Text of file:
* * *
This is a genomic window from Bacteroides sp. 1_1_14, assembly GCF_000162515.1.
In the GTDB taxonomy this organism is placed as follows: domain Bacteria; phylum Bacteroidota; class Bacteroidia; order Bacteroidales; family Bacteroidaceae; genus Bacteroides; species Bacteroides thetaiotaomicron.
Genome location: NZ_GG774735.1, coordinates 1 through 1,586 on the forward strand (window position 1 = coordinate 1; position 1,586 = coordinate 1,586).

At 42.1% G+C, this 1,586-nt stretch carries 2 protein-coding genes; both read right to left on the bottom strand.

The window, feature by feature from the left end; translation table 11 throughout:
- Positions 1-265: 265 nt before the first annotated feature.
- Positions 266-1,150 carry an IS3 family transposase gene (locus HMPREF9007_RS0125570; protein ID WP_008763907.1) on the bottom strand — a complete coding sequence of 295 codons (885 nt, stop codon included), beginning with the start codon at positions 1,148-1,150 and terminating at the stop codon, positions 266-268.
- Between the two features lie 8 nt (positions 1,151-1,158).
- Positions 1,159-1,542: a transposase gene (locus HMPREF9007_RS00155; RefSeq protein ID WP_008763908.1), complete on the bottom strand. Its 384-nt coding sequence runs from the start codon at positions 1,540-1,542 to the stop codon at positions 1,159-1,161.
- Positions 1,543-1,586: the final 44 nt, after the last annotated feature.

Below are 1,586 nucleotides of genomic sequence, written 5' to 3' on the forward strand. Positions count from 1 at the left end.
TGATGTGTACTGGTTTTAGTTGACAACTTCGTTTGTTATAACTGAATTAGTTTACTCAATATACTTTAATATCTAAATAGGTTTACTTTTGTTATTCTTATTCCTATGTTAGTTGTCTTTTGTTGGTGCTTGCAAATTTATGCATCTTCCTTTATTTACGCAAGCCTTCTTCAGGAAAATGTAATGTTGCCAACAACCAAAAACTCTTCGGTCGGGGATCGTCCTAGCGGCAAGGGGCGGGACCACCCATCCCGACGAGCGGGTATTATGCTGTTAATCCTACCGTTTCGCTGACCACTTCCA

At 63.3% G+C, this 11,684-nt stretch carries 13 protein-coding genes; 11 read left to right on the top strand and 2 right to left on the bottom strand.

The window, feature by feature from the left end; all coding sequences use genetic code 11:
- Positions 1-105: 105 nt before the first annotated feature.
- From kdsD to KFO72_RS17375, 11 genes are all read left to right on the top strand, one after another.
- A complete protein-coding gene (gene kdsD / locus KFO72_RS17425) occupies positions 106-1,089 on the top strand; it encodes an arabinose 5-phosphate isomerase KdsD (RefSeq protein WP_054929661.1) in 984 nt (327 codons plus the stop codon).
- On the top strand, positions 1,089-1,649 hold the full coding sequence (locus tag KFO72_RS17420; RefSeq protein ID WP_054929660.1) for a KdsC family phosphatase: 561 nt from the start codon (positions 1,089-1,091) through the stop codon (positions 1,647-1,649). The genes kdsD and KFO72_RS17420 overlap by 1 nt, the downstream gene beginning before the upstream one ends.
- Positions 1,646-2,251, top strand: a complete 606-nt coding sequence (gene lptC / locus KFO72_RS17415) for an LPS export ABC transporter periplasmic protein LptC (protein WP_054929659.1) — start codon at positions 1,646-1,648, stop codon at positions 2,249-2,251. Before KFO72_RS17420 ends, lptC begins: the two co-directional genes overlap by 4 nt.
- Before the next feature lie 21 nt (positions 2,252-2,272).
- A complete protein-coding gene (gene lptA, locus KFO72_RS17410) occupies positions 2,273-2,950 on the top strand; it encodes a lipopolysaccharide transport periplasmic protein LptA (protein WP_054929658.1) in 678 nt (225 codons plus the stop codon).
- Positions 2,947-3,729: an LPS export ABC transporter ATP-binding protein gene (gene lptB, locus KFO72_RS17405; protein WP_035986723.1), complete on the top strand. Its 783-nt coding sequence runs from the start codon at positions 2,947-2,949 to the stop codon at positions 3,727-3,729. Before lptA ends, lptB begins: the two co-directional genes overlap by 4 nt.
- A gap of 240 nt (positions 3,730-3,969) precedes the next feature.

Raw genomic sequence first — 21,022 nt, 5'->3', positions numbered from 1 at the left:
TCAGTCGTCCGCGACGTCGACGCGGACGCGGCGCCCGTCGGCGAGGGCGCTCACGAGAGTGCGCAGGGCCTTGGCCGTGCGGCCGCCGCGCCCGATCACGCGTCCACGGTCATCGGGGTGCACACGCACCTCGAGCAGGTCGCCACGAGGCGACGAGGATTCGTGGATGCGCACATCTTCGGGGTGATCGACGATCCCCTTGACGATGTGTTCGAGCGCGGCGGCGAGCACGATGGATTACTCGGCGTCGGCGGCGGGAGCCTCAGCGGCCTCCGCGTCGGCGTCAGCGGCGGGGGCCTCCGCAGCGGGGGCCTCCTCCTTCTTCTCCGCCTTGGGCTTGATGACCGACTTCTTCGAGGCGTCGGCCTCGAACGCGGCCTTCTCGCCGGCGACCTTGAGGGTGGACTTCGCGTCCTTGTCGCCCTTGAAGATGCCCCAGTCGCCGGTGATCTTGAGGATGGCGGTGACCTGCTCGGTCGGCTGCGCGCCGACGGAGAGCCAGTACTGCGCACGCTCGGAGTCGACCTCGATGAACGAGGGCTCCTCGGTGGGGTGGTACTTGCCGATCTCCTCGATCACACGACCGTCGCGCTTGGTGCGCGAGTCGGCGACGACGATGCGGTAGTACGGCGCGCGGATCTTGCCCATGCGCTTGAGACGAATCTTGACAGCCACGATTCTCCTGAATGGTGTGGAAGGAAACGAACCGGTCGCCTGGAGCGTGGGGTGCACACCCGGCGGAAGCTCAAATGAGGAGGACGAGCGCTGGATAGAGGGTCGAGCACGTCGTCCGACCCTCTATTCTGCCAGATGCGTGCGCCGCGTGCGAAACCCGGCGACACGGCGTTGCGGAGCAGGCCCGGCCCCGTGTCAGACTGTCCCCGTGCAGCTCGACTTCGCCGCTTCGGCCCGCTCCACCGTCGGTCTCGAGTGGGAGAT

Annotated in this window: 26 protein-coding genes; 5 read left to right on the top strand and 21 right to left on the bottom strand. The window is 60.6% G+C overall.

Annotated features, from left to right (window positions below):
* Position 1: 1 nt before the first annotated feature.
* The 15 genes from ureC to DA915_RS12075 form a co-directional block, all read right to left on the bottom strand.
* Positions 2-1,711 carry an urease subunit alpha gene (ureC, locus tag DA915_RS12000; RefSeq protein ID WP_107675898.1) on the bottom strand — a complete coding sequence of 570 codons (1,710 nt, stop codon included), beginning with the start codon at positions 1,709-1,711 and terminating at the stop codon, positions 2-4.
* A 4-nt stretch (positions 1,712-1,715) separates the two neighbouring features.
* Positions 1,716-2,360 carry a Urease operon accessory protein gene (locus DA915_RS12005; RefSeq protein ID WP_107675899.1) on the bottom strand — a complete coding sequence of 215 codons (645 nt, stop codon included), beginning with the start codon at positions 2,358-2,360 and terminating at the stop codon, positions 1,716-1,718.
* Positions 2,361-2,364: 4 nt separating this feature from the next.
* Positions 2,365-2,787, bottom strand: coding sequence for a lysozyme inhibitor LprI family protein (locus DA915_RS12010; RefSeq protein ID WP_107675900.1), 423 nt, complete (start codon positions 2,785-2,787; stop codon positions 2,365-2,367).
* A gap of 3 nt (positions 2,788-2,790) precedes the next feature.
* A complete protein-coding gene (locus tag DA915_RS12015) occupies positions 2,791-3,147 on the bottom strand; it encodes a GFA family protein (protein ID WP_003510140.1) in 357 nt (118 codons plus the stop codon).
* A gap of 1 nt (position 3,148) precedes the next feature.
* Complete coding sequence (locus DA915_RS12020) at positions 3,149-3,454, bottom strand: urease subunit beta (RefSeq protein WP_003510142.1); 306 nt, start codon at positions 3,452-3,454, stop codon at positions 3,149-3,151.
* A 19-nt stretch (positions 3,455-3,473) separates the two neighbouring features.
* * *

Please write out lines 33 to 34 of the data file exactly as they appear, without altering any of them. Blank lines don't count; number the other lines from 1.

* Positions 2,361-2,364: 4 nt separating this feature from the next.
* Positions 2,365-2,787, bottom strand: coding sequence for a lysozyme inhibitor LprI family protein (locus DA915_RS12010; RefSeq protein ID WP_107675900.1), 423 nt, complete (start codon positions 2,785-2,787; stop codon positions 2,365-2,367).